The spirit of Soller: Es Firó
It's one of Majorca big fiesta days out tomorrow: one of the biggest in fact. Es Firó is how it's known in Soller. Many will just refer to it as the Moors and Christians, the grandest battle simulation between the two sides that Majorca has to offer: grander than Pollensa in August because of its scope and length.
An aspect of both these battle re-creations is that neither of the original battles, in the overall scheme of things, was particularly special or important. Pollensa was in 1550, Soller 1561, and in the sixteenth century there were any number of attacks on Majorca from different sources - north African saracens and eastern Mediterranean Turks among them. They can be classified as attacks by corsairs (or pirates), though such a classification can downplay any military and strategic element.
Why, given that there were repeated assaults, have the battles of Pollensa and Soller assumed such significance? In the case of Soller, and to a lesser extent Pollensa, a reason lies with the amount of documentary evidence. While there is some legend attached to the story (not least the role of the "Valents Dones" - the brave women), much of the re-creation is fairly true to what happened, even if the time of the day when the assault was launched has been altered (the landing was around four in the morning).
The events were written down. There was one report by the town hall's scribe, a second by the notary, Antoni Morell, and a third which was sent to King Felipe II. The commemoration of what took place on 11 May, 1561 was first established in 1615, but it wasn't to be until 1855 that a mock battle was staged. In the meantime, there was - in the eighteenth century - a "reinterpretation" of events by the community at Sant Bartomeu church and then, in 1833, a further embellishment by Franciscan monks. Through a process of redaction, therefore, the basis for the simulation was arrived at.
In isolation, the attack on Soller has gone down in history as a story of defiant bravery by the people of Soller, aided by units from other villages, against the invaders. And in isolation is how it tends to be considered, as is also the case with Pollensa. Missing is the back story.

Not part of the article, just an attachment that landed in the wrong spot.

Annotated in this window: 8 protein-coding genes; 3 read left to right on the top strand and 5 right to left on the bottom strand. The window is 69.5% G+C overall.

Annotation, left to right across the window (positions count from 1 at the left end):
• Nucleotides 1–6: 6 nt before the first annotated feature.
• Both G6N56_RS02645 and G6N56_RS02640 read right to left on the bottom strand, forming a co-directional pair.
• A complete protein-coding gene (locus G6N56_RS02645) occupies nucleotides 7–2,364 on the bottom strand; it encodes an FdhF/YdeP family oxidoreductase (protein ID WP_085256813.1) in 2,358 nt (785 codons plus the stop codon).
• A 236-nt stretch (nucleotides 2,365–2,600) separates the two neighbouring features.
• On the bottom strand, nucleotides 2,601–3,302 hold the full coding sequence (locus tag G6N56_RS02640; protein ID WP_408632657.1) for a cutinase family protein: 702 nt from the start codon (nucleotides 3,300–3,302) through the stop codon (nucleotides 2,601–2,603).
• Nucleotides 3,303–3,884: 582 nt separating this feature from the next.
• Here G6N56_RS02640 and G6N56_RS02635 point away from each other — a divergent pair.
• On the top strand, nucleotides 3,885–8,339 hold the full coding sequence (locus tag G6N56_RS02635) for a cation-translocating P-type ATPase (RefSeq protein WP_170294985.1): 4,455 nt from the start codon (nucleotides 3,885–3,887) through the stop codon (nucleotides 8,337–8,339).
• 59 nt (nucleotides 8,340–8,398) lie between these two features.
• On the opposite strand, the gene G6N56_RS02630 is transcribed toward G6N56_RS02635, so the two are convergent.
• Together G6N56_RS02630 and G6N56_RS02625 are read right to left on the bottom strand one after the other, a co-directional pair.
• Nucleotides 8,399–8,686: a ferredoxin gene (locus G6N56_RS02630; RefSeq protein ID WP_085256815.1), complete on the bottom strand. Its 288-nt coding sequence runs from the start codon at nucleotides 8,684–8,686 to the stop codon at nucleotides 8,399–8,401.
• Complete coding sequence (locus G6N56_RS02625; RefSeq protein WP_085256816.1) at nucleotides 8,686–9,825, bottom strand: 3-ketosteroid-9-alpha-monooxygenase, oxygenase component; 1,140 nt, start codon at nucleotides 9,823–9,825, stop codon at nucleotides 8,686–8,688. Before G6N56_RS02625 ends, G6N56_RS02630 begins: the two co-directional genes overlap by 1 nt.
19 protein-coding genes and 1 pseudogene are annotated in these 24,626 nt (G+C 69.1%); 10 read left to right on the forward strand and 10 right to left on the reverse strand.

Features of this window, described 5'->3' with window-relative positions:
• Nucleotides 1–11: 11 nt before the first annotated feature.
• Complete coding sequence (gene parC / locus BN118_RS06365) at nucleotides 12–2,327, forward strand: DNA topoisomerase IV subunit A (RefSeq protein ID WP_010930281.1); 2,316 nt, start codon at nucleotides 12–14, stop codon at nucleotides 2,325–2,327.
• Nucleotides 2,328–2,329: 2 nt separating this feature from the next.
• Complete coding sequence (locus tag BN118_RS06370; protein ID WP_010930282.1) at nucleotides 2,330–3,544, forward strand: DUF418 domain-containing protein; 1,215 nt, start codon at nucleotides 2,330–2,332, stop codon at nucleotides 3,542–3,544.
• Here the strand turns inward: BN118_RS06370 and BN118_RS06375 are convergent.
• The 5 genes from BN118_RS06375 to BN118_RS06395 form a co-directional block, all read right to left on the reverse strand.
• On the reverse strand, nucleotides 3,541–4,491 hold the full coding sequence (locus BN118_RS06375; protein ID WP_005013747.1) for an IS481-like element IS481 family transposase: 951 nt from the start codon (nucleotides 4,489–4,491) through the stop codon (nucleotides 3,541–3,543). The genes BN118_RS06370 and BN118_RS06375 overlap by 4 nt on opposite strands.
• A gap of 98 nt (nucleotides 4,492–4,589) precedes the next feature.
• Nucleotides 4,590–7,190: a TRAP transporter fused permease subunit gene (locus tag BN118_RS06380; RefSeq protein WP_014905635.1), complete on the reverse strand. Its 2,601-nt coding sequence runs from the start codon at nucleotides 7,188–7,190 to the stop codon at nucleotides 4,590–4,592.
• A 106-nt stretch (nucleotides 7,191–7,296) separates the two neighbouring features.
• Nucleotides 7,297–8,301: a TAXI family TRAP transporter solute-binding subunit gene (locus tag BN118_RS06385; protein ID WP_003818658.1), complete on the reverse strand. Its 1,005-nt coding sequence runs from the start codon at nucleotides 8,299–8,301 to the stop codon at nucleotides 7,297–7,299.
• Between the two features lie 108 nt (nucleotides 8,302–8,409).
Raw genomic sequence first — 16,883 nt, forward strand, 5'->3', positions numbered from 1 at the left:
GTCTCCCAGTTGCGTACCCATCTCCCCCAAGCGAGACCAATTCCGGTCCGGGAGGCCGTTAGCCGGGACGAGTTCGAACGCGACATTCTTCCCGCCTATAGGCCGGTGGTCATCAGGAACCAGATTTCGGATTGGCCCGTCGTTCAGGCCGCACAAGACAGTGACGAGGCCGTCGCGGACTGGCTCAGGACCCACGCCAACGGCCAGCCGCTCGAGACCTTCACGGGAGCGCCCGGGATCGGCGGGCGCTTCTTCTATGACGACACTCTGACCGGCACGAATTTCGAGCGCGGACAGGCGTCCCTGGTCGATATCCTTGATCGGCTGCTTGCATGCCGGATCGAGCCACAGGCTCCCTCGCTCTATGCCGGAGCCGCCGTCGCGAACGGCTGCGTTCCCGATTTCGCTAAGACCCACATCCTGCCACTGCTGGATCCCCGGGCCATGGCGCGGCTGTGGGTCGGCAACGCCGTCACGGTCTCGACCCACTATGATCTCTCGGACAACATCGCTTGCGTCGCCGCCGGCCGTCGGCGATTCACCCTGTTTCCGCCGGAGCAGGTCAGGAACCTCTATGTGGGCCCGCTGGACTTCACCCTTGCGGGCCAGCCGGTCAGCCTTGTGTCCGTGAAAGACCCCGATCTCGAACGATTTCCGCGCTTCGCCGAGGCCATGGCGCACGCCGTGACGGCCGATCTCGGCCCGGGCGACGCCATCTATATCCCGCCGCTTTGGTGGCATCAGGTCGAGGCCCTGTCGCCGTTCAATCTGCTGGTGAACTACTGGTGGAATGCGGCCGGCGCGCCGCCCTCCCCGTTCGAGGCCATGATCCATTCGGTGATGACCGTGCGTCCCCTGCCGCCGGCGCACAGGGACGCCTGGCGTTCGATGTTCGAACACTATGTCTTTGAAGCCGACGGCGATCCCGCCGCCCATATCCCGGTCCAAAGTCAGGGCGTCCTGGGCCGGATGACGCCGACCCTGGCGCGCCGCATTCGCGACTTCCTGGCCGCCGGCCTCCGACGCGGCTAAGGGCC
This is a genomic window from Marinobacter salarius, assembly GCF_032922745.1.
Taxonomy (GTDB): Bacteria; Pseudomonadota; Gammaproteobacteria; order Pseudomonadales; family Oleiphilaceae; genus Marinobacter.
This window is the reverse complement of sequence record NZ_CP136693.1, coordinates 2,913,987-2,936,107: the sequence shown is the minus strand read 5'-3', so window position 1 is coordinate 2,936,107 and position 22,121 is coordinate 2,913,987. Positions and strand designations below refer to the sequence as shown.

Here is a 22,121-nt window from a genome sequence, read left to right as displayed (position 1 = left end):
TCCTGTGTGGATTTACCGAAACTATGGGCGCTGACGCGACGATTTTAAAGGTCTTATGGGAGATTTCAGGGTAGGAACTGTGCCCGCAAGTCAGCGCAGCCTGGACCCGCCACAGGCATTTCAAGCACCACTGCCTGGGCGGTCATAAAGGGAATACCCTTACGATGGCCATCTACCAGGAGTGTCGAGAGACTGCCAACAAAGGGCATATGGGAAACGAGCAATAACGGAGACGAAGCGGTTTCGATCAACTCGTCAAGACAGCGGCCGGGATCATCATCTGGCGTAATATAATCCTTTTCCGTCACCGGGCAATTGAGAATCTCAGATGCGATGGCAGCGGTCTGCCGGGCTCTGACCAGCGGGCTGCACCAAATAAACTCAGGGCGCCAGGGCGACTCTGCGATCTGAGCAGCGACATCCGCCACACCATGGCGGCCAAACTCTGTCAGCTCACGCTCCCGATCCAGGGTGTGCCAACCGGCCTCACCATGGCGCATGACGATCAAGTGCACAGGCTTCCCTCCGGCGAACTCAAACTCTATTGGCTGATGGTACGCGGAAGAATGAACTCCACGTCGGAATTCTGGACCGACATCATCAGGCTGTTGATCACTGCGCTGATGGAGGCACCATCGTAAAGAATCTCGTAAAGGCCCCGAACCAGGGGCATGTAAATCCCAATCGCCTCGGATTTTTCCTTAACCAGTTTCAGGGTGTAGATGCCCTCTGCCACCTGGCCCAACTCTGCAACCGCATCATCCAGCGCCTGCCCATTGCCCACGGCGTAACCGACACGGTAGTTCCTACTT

Majorca and the Balearics were of strategic importance. For the Ottomans, some control (never established) would have assisted in disrupting Spain's trade routes, while Spain was on their wider agenda of war against Christianity. Ottoman expansion and so the "Turkish menace" was to reach its limits in the later sixteenth century, but at the time of the attacks on both Pollensa and Soller, that menace remained real enough.
Some days before Soller was attacked in 1561, the Viceroy of Majorca, Guillem de Rocafull, had sent two ships to launch attacks on the Algerian coast against pirates. This didn't achieve a great deal. By 10 May, there were 23 Turkish ships by Ibiza under the command of Uluj Ali, a one-time Italian galley slave who had converted to Islam and had risen through the ranks to join Turgut Reis (Dragut), the supreme commander of the Ottoman navy and the Moorish protagonist in the attack on Pollensa.
The viceroy knew they were coming to Majorca but he was unsure where. The captains of the local villages were put on alert: those of Alaro and Bunyola were to come to Soller's aid. There would have obviously been great anxiety. Though Majorca suffered its attacks, it had experienced nothing like the siege of Ciutadella in Minorca in 1558. The town was eventually sacked and well over 3,000 people were taken and sold into slavery in Istanbul.
Above the documentary evidence and the historical facts and legends of the attack, there is a further reason for the Soller battle having assumed the significance that it has, and that is the role of the people of Soller down the years. 1561 has remained a strong part of Soller identity, the Valents Dones having been described as characterising more than ever the spirit of Soller - a most authentic love for the homeland (that of the town).
Like Pollensa, the battle celebration went through its years of decline and was revived in the 1970s. In 1977, in an act of the fraternal bonding of two towns whose pasts are so associated with the heroic deeds of the sixteenth century, the Pollensa writer, Miquel Bota Totxo, closely linked with that town's cultural revival, gave the opening address for Es Firó. "It has a sense of immeasurable brotherhood ... rooted in the depths of the soul." It is more than just a fiesta.